Canada finds unapproved GMO wheat in Alberta

Marco Green
June 18, 2018

The agency said extensive scientific testing has found the wheat is isolated to the site where it was found and poses no food safety risk.

"We can not speculate on how it arrived", said David Bailey of the Canadian Food Inspection Agency. "We hope that it's very brief", Bender said Friday.

Officials found the plants off an access road - and not the main growing area - of a farm in southern Alberta in summer of previous year. They noticed them because they survived a spraying treatment for weeds.

The plant, from unidentified origin, was initially found on a frontage road within Alberta a year ago, shortly after it made it through spraying of the location using weed killer, the Canadian Food Inspection Agency (CFIA) pointed out Thursday.

They did not say how many plants were found, only that seven were tested and the rest destroyed.

"While genetically modified wheat is not approved for commercial use in Canada, the same genetically modified trait has been approved in canola, corn and soybeans for over 20 years", the CFIA said.

Monsanto, which has been acquired by Germany's Bayer AG, conducted field trials on Roundup-tolerant wheat from 1998-2000, as did Canada's agriculture department, company spokeswoman Trish Jordan said.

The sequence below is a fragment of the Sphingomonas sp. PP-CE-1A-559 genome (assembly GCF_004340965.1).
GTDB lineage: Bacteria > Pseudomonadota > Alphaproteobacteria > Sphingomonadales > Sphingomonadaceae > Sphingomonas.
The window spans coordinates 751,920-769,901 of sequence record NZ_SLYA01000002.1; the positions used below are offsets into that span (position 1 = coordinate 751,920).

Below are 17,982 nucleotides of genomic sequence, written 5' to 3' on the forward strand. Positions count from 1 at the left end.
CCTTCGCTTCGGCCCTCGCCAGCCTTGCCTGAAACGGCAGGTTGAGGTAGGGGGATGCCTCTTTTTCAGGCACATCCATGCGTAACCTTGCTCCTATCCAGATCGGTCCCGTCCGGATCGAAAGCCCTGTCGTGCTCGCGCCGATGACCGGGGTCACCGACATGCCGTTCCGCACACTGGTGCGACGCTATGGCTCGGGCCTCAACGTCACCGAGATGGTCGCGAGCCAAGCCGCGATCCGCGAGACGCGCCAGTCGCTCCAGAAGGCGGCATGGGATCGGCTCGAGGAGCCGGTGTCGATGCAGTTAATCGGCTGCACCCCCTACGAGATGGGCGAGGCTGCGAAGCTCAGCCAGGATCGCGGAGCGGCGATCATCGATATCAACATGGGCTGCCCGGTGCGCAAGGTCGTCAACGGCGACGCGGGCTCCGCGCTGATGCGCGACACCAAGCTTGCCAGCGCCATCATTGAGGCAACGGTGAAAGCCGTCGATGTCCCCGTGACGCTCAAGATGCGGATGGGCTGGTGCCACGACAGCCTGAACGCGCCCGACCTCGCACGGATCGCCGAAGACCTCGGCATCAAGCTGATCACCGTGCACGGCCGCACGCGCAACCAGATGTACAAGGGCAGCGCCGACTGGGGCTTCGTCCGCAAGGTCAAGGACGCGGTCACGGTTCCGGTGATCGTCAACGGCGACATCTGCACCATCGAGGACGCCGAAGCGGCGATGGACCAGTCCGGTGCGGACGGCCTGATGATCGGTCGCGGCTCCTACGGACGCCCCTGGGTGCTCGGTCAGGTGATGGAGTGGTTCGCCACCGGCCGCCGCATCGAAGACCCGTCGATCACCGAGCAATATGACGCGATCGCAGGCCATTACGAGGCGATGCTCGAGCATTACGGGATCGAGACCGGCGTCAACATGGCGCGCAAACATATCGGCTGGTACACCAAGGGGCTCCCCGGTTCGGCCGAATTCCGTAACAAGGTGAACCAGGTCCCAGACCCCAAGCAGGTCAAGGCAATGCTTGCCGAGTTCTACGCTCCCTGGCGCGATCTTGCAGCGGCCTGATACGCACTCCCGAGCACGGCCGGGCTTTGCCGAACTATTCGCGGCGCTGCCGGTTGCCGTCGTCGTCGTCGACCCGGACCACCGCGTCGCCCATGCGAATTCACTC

Officials aren't sure what type of wheat is involved because it doesn't match any of Canada's approximately 450 registered varieties, he said.

Still, the incident raised questions about possible trade disruptions. In 2016, Japan and South Korea temporarily suspended US wheat imports after a similar GMO wheat finding. Another discovery in 2016 led to a similar block.

"We have developed a test kit we can share with trading partners who wish to test their own grain that comes from Canada", he told an Ottawa news conference.

Southern Alberta wheat farmers are concerned after Japan, Canada's second-largest wheat customer, announced it would block all imports of the product after GMO plants were identified in the province.

The agency also said it will work with the landowner to monitor the area over the next three years to help prevent any genetically modified wheat from persisting.

Still, Lucy Sharratt, co-ordinator at the Canadian Biotechnology Action Network, said the discovery is perplexing. "Without knowing the cause, contamination could happen again".

Other reports by Click Lancashire

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